That's what one law firm discovered recently.
Gordon & Doner, a Palm Beach Gardens personal injury law firm, discovered that virtually their entire web site at www.fortheinjured.com had been copied and reposted on GoDaddy.com by an unknown person, choicefully changing certain key contact data but not hardly anything else. If you didn't know better, you'd think it was them.
And that was the problem. If you were an injured client in search of the law firm, which one would you trust to be the right one? Likely, you'd give up and go somewhere else.
The fake site supposedly was for maslinassociates.com, a purported law firm in Manchester, England, and was copied wholesale right down to minor phrasing. But names were changed and dollar signs were changed to pounds and the law firm's home city was changed.
The site was up about a month before GoDaddy removed it after the Gordon law firm sued them and "John Doe", the unknown web site copycat culprit, for copyright infringement and everything else a good lawyer can think of, and for good reason. GoDaddy isn't talking. And who knows who John Doe really was. And who knows how much damage was done before it was discovered.
Don't let this happen to you. So how do you protect yourself?
First, search your name and web site phrases periodically to see if your content or your entire site is being used without permission. It also keeps you aware of what others are saying about you. Actually, you can set up a Google Alert that will email you whenever your requested search terms are used and that makes it even easier. How to use Google Alert is explained here: http://www.google.com/alerts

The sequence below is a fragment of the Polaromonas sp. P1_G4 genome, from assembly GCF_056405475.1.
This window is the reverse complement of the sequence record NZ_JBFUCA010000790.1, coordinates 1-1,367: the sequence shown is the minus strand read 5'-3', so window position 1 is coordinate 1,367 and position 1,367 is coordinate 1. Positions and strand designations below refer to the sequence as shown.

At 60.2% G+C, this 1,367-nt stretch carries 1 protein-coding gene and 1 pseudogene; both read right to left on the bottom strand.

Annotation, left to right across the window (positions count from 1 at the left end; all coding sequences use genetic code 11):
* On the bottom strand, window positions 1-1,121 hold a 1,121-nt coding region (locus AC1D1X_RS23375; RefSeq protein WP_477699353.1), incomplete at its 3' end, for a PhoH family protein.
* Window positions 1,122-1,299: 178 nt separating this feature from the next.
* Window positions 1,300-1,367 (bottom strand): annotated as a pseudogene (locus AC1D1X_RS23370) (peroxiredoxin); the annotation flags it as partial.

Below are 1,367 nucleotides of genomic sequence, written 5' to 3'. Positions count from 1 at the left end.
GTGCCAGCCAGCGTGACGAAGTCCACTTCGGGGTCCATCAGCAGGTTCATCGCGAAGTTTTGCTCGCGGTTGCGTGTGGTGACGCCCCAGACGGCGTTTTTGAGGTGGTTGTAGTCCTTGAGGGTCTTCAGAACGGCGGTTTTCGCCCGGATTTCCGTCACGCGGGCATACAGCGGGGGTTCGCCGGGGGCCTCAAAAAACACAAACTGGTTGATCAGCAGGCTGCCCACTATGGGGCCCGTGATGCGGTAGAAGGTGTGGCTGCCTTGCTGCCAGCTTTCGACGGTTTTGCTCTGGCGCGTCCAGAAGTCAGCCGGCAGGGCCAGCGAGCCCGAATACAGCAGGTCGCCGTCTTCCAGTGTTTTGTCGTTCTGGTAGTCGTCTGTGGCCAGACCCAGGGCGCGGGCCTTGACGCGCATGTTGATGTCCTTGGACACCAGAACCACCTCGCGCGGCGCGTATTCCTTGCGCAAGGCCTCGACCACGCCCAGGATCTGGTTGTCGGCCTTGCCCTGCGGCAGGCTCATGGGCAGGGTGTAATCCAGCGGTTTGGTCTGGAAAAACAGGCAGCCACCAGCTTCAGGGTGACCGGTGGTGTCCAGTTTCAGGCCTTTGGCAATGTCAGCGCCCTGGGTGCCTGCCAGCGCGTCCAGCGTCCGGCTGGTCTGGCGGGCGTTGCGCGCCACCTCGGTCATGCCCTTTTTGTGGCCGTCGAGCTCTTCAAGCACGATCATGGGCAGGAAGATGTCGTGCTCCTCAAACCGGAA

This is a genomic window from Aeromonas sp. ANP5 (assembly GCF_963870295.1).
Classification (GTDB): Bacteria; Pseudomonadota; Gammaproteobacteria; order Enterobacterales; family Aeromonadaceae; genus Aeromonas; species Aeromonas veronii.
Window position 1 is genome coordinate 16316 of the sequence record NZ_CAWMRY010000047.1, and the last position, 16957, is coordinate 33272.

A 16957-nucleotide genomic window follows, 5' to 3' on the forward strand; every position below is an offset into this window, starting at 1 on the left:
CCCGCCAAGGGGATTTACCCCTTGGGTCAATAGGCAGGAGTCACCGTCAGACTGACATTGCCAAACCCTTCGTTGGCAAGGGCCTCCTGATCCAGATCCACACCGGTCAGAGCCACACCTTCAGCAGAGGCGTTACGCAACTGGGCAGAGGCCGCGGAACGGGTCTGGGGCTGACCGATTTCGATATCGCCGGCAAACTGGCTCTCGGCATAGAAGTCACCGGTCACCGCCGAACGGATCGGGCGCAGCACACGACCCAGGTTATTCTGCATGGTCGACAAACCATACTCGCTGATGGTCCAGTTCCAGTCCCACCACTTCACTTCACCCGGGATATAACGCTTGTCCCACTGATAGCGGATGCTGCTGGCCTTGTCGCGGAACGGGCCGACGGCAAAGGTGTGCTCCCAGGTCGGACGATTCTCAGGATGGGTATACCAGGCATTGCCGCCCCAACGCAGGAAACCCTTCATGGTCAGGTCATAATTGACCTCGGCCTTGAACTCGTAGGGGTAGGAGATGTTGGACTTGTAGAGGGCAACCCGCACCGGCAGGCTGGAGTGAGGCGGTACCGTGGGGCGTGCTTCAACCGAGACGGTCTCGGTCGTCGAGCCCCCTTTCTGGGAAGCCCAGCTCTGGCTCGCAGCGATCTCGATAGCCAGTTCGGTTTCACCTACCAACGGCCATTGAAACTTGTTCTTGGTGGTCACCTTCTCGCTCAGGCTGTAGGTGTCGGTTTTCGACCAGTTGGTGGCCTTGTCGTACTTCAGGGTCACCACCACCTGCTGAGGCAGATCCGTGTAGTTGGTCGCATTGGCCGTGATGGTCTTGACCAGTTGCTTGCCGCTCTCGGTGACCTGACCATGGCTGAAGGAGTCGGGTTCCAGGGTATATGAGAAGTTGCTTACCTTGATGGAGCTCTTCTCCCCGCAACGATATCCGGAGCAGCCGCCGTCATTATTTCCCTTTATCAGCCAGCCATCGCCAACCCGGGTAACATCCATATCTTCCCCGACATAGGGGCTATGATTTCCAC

Next. post a copyright notice on every page of your web site. Let there be no misunderstanding about the matter.
The point is that you want to say you own the site content and you don't allow anyone else to use it without permission and that using your site is an agreement that the site visitor won't do that. Of course, being lawyers, we'll dress up the language into lots more, but that's the basics.
And while you are at it, why not post a disclaimer too. One that says there is no attorney-client relationship except on the stated terms that you will agree to, such as a retainer, etc. It's just good common sense.
Oh, and those Florida lawyers at Gordon & Doner, can you guess how they found out about the fake website that had copied their own site? One of the partners googled his name.
Protect yourself and your property. It's something we lawyers often tell our clients. Don't forget to say it to yourself once in awhile too.